Kings Theatre Trust
Kings Theatre, Portsmouth
Like many of the pantomimes on offer in the UK this Christmas, Portsmouth’s Kings Theatre had to move its production of Dick Whittington online after this area of the country was moved from tier 2 to 4 fairly rapidly.
It is testament to the creativity and flexible response of theatres up and down the country that this production could move to a high quality screened version of the live event, available for seven days for those purchasing online passes. What a wonderful way to keep the family and particularly the youngsters entertained at home as well as supporting a great local venue. This is a high quality pantomime which deserves to have an audience larger than those that got to see it live.
Any performance which opens with a Hamilton dedication fills you with a warm glow inside that this panto is going to work for all of its socially distanced audience members, no matter what age, or musical knowledge. Indeed, the panto trick of covering well known songs works well throughout this production, with a version of Martha and the Vandellas' "Dancing in the Street" transposed to include local areas and streets—who would have expected "Hayling Island" to appear in place of "New Orleans"?
This has all the ingredients for a great panto night out; lots of audience participation, a range of jokes from the terrible to the topical (I particularly enjoyed the "Not Dominic Cummings" moment!) and great energy from the supporting cast, right through to the lead characters. Watching online, one can still experience the fun and energy of the production, though perhaps not joining in with pointing at live members of the audience or shouting back at the characters on stage as much as we would if we were there in person.
Jack Edwards as Dolly, the pantomime dame, steals many of the scenes. A highlight is his version of "Sit Down, You’re Rockin' the Boat" from Guys and Dolls as the opener to act 2 which is performed with terrific commitment and is very convincing. There are some excellent moments and the jokes seem to go from terrible to laugh-out-loud as the show progresses. The highlight for me is the ‘accidental’ knocking of the theatre light, bringing technical help from Darren, whose cameo brought rapturous applause from the Pompey audience.
Edwards develops a brilliant relationship with the loveable Silly Billy played with a cheeky swagger by James Percy. Their rendition of "The 12 days of Christmas" takes toilet roll chucking to another level and it is clear to see even on screen that this was a moment that was enjoyed by every socially distanced audience member, even if they did end up with a soaking (from two metres, of course!)
Imogen Bailey as Alice and X-Factor finalist Sean Smith as Dick work well together as the hero and heroine of this story, a highlight being their mash-up duet of "Edge of Glory" and "It Must Be Love". Who would have thought that Lady Gaga and Madness would combine so brilliantly? Bailey and Smith create likable performances and both show a strong singing range making their songs positive contributions to the piece rather than unwelcome distractions from the story. They are joined on the ‘good’ side by Peter McCrohon as Alderman Fitzwarren who delivers lines with great timing, Marlene Little Hill as a rhyme-speaking fairy narrator and Billie-Leigh Roberts as the sleek-moving Eileen the cat. There are no weak links in the performance, from the ensemble to those leading the company in bringing joy to Portsmouth.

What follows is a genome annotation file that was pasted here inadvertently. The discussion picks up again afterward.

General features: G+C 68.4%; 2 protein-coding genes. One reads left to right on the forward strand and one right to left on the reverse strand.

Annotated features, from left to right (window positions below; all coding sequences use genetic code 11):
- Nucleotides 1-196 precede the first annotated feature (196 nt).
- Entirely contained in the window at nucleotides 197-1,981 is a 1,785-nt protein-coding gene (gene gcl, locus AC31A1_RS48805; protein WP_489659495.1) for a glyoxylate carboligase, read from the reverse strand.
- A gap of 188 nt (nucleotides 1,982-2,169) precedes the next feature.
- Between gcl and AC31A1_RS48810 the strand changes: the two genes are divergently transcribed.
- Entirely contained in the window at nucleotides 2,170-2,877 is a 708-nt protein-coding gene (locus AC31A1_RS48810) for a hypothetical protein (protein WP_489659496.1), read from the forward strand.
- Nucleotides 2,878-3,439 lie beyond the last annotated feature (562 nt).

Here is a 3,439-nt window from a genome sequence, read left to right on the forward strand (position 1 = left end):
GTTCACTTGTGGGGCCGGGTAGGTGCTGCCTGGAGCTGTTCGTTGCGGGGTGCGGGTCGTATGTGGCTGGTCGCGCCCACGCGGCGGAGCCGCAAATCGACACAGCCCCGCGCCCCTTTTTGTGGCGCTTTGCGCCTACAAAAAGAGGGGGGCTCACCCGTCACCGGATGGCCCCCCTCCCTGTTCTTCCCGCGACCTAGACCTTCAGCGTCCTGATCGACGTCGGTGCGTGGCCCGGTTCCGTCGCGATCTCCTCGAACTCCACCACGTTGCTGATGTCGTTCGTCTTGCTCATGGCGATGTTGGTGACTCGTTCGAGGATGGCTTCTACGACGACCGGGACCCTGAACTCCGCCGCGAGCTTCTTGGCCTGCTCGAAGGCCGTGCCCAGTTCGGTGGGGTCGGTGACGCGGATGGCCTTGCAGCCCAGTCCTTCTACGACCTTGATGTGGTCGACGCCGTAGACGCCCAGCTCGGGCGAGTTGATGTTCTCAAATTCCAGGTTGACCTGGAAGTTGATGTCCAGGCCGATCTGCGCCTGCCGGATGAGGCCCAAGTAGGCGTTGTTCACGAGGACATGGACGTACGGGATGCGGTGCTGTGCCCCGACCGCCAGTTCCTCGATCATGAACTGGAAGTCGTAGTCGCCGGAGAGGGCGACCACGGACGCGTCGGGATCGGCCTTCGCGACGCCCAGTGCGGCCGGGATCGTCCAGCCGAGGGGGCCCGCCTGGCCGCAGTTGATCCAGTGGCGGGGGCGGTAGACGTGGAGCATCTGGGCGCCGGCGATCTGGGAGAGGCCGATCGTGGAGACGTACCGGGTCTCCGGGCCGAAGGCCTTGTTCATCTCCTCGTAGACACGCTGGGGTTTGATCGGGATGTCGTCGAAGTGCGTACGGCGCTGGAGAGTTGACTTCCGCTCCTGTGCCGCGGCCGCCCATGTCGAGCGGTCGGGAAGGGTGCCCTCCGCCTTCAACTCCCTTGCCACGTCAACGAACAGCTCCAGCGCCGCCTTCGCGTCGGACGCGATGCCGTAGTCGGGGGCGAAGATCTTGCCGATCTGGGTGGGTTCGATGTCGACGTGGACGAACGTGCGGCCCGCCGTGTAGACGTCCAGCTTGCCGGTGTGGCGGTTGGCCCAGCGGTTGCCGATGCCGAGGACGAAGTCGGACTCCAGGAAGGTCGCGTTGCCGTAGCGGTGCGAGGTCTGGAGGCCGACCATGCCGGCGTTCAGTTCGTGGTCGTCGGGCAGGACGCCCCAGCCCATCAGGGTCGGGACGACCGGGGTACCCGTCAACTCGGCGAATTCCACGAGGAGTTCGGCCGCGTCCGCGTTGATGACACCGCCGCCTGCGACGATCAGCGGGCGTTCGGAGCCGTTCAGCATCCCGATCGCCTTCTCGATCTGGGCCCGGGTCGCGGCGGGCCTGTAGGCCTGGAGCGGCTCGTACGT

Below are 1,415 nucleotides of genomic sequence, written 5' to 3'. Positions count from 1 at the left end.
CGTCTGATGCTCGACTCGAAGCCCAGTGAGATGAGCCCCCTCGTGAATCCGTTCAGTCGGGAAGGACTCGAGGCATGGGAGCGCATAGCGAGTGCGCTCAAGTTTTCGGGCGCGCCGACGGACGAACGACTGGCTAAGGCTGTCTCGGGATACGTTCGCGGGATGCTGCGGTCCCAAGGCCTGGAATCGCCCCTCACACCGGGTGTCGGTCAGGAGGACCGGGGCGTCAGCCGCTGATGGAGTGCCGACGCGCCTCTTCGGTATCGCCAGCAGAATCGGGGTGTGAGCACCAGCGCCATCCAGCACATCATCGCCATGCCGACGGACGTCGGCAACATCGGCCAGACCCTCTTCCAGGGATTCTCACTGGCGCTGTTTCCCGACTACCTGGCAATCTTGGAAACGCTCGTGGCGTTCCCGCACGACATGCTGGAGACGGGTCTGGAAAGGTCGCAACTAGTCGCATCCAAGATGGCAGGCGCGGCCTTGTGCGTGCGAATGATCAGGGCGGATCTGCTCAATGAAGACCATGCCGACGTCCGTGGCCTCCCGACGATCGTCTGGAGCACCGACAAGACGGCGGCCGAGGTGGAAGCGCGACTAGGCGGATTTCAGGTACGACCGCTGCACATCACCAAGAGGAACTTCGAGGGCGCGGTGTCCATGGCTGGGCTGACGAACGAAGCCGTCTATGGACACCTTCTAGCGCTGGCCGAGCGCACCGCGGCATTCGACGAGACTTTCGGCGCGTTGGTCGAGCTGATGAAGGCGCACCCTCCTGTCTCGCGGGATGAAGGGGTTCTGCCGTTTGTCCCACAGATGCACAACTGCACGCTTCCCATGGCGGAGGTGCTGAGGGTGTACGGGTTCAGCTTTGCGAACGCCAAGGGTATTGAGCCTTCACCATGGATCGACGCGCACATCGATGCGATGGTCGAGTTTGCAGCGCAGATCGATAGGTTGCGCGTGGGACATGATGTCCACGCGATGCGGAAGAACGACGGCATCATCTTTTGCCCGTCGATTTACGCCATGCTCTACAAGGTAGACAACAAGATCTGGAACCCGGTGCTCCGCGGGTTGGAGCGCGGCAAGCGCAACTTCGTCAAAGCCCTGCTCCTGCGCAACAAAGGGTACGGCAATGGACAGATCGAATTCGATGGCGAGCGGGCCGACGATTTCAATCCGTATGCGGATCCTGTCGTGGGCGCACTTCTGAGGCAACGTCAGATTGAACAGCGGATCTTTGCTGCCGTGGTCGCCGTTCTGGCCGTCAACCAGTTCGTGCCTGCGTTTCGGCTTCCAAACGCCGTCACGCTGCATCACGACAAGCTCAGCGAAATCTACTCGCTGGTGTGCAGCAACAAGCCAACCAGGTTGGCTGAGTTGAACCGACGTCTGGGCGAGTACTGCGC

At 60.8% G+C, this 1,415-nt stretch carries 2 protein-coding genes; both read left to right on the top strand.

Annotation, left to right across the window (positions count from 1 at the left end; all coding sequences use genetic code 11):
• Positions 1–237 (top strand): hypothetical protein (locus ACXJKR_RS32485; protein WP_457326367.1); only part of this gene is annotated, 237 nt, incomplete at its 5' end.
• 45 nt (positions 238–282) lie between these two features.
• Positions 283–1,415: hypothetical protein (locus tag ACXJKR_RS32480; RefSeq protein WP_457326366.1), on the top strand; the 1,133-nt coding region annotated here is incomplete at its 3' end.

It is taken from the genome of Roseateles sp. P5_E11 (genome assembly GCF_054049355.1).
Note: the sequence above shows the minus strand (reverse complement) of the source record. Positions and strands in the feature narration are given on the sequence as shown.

Of course, for every ‘good’ character there has to be the 'evil' counterbalance and, in this performance,Julia Worsley seems to revel in the role of Queen Rat. Worsley manages to create a particularly dark interpretation, turning "Don’t Rain On My Parade" into an embittered anthem against those who are in her way.
My only grumble is the finale at the end of act one which is even more Misérables, than Les Mis itself. "One Day More" becomes a ‘set sail’ song complete with flag waiving and marching on the spot. Whilst this works as a great way of including the company, it is perhaps a step too far in terms of turning this panto into a tribute act. Okay, grumble over…
However, this does not detract from a very strong performance with an excellent script full of lighthearted fun and jokes. How brilliant that we are able to still see this quality pantomime in all its vibrant colours and with terrific sound recording to boot. This online version is just as enjoyable as seeing the performance in person and I would certainly have no hesitation in recommending this panto online or (fingers crossed) in person during half term from Wednesday 10 to Sunday 21 February.
Tickets are also on sale already for the Kings’ 2021 panto, Jack and the Beanstalk, and if this year’s offering is anything to go by, you will not be disappointed.
Reviewer: John Johnson